In another thread, though, both wittman & CWO Marc raised doubts as to whether the Luftwaffe ever had enough fighters. In which case Kurt’s post seems to make sense.

    Whether the focus should have been the English Channel or the RAF, the bombing of British cities certainly did not achieve its aims.

  • '16 '15 '14 Customizer

    I would not have even pursued a Battle of Britain. I would have kept all my German fighters at home, built more and more radar and fighters, and pursued peace with England while making it more and more expensive and unpopular for them to continue with war.


  • @Der:

    I would not have even pursued a Battle of Britain. I would have kept all my German fighters at home, built more and more radar and fighters, and pursued peace with England while making it more and more expensive and unpopular for them to continue with war.

    ….then, you don’t know the Brits…


  • After learning of the Me-110 faults, I would have used the Luftwaffe to it’s strengths, attacking the channel convoys with Ju-87 and 88s supported with 109s. Attack only coastal targets where bombers would have escort cover.

    Force the RAF to fight over the Channel.

    Night bomb the western Lend Lease ports.

  • 2021 2020 '19 '18 '17 '16 '15 '14 Customizer '13 '12 '11 '10

    @ABWorsham:

    After learning of the Me-110 faults, I would have used the Luftwaffe to it’s strengths, attacking the channel convoys with Ju-87 and 88s supported with 109s. Attack only coastal targets where bombers would have escort cover. Force the RAF to fight over the Channel.  Night bomb the western Lend Lease ports.

    The Luftwaffe did actually start its campaign by attacking merchant traffic in the Channel area with the aim of drawing out the RAF.  The problem was that Sir Hugh Dowding, the head of Fighter Command, could see exactly what the Luftwaffe was trying to do and he refused to take the bait: he only committed a bare minimum of his fighter strength to this phase of the campaign.  As for night bombing, it would have been ineffectual as a way to destroy Fighter Command because most WWII fighters couldn’t operate at night: the RAF would have sent up few (or no) fighters to meet the German bombers, and the Luftwaffe itself would have had few (or no) accompanying fighters in the air to engage them.


  • @CWO:

    @ABWorsham:

    After learning of the Me-110 faults, I would have used the Luftwaffe to it’s strengths, attacking the channel convoys with Ju-87 and 88s supported with 109s. Attack only coastal targets where bombers would have escort cover. Force the RAF to fight over the Channel.  Night bomb the western Lend Lease ports.

    The Luftwaffe did actually start its campaign by attacking merchant traffic in the Channel area with the aim of drawing out the RAF.  The problem was that Sir Hugh Dowding, the head of Fighter Command, could see exactly what the Luftwaffe was trying to do and he refused to take the bait: he only committed a bare minimum of his fighter strength to this phase of the campaign.  As for night bombing, it would have been ineffectual as a way to destroy Fighter Command because most WWII fighters couldn’t operate at night: the RAF would have sent up few (or no) fighters to meet the German bombers, and the Luftwaffe itself would have had few (or no) accompanying fighters in the air to engage them.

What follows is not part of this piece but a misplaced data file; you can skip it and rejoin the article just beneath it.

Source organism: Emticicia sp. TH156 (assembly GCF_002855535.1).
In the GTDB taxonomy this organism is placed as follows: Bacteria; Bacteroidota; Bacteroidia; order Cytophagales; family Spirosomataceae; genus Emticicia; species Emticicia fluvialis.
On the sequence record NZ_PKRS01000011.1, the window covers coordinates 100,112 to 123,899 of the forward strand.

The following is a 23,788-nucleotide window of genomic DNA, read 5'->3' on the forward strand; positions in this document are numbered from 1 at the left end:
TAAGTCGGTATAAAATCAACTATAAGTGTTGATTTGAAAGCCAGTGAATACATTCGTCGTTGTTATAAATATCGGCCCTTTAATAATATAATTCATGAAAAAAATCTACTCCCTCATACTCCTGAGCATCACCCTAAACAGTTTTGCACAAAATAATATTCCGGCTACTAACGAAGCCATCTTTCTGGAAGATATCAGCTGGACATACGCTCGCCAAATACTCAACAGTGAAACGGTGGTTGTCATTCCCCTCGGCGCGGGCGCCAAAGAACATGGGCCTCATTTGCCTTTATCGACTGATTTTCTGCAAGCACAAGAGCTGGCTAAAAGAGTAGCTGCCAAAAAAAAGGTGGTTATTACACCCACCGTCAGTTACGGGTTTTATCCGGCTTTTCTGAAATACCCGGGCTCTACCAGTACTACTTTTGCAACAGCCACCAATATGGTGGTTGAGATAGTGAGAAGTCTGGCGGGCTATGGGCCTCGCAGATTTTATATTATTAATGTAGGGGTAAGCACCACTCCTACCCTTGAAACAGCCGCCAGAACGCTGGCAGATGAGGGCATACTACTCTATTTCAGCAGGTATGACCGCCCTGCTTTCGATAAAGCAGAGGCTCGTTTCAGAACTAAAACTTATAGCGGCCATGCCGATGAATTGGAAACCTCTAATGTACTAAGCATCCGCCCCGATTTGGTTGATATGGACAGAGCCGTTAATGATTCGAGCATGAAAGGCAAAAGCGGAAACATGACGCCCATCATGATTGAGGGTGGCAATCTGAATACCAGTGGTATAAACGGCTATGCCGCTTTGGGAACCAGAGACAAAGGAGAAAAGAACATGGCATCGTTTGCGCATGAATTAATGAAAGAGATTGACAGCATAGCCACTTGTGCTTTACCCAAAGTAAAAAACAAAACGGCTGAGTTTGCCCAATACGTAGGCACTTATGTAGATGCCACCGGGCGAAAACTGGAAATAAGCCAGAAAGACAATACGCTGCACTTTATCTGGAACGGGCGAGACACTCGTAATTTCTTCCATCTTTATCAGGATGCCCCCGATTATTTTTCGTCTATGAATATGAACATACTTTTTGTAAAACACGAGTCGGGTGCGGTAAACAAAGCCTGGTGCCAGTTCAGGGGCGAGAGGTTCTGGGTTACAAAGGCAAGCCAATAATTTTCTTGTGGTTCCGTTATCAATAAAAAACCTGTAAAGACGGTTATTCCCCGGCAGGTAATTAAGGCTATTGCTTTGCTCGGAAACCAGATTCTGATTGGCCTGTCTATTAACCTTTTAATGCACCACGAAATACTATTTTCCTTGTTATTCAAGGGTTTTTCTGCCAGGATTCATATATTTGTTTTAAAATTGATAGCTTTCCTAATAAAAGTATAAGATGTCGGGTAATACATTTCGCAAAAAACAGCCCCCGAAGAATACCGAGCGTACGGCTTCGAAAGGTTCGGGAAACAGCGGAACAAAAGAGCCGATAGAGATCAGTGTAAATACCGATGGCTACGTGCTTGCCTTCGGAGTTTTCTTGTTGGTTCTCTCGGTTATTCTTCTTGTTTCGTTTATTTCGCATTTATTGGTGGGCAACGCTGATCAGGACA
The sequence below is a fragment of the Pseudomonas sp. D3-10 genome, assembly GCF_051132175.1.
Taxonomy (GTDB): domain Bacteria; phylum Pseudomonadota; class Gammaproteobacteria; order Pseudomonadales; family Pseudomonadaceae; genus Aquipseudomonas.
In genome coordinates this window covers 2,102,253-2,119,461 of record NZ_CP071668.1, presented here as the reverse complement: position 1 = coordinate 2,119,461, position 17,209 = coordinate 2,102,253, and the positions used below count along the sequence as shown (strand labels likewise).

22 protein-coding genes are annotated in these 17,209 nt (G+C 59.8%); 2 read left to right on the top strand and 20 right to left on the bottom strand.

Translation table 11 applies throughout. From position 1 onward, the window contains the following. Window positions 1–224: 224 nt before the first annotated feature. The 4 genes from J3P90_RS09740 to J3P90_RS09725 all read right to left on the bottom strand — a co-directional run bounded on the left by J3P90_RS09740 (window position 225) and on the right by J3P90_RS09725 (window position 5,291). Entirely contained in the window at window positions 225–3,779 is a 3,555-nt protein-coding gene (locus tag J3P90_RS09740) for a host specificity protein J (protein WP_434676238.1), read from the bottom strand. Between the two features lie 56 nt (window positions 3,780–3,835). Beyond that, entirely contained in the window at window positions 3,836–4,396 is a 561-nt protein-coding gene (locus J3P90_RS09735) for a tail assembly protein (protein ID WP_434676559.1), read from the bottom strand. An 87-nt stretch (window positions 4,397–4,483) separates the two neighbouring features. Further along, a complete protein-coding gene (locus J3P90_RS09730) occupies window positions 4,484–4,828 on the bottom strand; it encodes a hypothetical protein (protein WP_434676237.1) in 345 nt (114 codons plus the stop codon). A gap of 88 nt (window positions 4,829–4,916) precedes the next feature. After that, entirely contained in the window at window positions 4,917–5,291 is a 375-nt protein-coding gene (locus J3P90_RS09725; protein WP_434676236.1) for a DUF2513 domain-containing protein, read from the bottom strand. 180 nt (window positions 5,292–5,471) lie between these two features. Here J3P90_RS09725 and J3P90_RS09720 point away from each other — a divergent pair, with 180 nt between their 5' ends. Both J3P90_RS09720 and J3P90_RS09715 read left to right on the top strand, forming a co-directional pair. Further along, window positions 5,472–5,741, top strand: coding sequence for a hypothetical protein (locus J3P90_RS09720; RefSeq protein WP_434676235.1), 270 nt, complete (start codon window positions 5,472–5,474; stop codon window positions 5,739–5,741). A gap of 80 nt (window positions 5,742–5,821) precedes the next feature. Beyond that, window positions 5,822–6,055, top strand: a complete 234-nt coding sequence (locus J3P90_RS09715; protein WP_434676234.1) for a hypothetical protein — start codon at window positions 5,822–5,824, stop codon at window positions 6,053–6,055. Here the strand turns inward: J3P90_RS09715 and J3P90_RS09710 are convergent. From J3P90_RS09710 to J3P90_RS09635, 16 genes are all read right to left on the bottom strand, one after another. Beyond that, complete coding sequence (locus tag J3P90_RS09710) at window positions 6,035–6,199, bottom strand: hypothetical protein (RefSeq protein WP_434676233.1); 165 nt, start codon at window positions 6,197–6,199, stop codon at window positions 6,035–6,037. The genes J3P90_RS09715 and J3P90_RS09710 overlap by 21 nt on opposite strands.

I heard that Dowding in fact didn’t want to defend the Channel convoys at all (and suggested that ships not use the Channel), but his government or the RN wanted to preserve prestige and so forced him to defend the convoys?

  • 2021 2020 '19 '18 '17 '16 '15 '14 Customizer '13 '12 '11 '10

    @calvinhobbesliker:

    I heard that Dowding in fact didn’t want to defend the Channel convoys at all (and suggested that ships not use the Channel), but his government or the RN wanted to preserve prestige and so forced him to defend the convoys?

    I hadn’t heard about that, but I can well believe that such pressures were applied on Dowding from those sources.  Dowding was a tough character, so perhaps his “bare minimum fighter commitment” approach was a bare minimum in more ways than one: the smallest amount to which he was willing to compromise.

    Incicentally, one problem with using Ju-87 Stukas to attack merchant ships is that, as far as I know, Stuka pilots were trained to attack fixed targets on land rather than moving targets at sea.  The Kriegsmarine, which in principle would have been better suited for the job, didn’t have a naval aviation arm, and the Luftwaffe was primarily a land-attack force intended to provide tactical support to the Army.  Admittedly, most merchant ships don’t move or maneuver very fast, and I think I’ve seen footage of Stukas attempting to bomb moving trains (allowing of course of the fact that they move on fixed railroad tracks, which helps with the aiming of bombs), so the Stuka wouldn’t have been totally unsuitable for the job (cannon-armed versions were even used later in the war to attack Soviet tanks), but it still would have been a case of improvising an unplanned new capability at the last minute – similarly to the whole concept of using river barges as amphibious landing craft for Sea Lion.


  • Had the Thames River commerce been shut down, the Germans would have been on the way to a victory-however a very long economic war.

    Hitler would have share the bed with Stalin longer than 1941.


  • @ABWorsham:

    Had the Thames River commerce been shut down, the Germans would have been on the way to a victory-however a very long economic war.

    Hitler would have share the bed with Stalin longer than 1941.

    Moving the Channel traffic around Scotland shouldn’t be a problem…


  • Had the Channel been abandoned, I would then focus on mining the trade routes around Scotland. Then step up bombing the western port cities.

    Would be nice to have a four engine bomber fleet.  😢


  • @ABWorsham:

    Had the Channel been abandoned, I would then focus on mining the trade routes around Scotland. Then step up bombing the western port cities.

    Would be nice to have a four engine bomber fleet.  😢

    How would you mine the routes around Scotland? They could just keep going around them…